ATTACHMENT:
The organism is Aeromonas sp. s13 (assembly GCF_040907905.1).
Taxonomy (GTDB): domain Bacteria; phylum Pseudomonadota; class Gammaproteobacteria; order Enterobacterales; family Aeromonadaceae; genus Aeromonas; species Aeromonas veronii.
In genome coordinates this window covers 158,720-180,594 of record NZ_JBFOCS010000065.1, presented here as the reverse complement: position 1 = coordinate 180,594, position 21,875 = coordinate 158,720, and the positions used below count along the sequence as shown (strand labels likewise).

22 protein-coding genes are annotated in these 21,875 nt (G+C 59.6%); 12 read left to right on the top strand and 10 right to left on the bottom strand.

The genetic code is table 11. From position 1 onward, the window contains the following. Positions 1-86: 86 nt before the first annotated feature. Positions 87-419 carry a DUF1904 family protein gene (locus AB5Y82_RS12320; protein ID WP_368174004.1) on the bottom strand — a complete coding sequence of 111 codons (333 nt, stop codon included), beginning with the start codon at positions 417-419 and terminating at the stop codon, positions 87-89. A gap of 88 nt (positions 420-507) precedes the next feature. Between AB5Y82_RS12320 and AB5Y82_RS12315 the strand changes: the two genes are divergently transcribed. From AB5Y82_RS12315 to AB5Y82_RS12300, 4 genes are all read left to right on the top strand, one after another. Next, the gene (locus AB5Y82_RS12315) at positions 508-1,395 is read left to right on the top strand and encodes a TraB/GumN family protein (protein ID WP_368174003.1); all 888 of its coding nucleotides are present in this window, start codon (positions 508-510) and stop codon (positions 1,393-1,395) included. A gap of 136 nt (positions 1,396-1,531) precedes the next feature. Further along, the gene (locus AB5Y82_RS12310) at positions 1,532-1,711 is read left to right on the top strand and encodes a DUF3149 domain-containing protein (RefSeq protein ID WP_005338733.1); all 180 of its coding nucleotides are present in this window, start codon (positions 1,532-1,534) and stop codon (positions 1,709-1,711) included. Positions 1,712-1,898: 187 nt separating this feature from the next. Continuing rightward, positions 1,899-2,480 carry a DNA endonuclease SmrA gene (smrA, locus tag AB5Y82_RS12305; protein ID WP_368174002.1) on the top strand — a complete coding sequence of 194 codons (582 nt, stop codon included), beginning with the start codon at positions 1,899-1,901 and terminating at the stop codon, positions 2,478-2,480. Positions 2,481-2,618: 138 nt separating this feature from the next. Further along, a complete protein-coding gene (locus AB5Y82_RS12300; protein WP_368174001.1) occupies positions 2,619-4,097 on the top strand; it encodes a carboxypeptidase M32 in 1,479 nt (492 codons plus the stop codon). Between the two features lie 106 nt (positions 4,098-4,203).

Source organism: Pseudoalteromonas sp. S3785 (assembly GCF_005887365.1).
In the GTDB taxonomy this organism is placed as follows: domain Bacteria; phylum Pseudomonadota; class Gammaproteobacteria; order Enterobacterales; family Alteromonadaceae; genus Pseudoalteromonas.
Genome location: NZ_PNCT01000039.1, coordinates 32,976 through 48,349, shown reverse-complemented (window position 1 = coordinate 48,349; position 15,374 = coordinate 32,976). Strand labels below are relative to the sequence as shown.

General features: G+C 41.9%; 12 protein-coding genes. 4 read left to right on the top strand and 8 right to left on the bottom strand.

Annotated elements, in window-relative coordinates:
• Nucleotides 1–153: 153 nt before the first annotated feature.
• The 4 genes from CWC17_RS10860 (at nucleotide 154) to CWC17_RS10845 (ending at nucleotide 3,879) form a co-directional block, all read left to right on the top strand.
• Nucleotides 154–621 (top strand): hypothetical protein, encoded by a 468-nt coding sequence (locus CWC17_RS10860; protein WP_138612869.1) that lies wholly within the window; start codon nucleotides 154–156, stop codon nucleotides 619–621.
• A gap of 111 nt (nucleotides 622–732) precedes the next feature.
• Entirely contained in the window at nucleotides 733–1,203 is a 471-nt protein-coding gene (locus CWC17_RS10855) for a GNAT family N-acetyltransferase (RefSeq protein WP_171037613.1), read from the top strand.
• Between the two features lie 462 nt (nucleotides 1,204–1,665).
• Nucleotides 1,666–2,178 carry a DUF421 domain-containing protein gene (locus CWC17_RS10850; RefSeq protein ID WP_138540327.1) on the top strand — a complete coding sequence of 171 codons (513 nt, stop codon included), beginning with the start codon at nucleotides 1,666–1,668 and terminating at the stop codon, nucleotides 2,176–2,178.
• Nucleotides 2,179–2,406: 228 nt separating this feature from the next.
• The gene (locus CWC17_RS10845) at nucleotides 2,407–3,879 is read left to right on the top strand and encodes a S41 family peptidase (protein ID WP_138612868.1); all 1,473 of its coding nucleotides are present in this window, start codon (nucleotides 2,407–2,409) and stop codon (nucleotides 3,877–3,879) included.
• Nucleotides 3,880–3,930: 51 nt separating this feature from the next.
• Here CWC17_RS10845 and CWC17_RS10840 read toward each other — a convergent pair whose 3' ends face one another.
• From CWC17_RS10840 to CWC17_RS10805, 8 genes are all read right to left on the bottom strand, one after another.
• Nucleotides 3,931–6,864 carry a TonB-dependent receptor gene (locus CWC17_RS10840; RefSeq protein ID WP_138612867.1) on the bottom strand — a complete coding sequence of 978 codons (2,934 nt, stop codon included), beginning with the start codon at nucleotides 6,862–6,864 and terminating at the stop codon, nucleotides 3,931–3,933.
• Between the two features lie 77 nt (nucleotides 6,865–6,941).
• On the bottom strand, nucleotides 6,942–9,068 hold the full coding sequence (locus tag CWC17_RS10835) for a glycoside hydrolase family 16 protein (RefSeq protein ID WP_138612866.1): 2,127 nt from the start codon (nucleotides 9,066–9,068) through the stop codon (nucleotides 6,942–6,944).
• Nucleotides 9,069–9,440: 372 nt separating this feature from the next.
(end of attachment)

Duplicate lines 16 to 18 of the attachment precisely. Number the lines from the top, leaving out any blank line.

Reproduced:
• Between the two features lie 462 nt (nucleotides 1,204–1,665).
• Nucleotides 1,666–2,178 carry a DUF421 domain-containing protein gene (locus CWC17_RS10850; RefSeq protein ID WP_138540327.1) on the top strand — a complete coding sequence of 171 codons (513 nt, stop codon included), beginning with the start codon at nucleotides 1,666–1,668 and terminating at the stop codon, nucleotides 2,176–2,178.
• Nucleotides 2,179–2,406: 228 nt separating this feature from the next.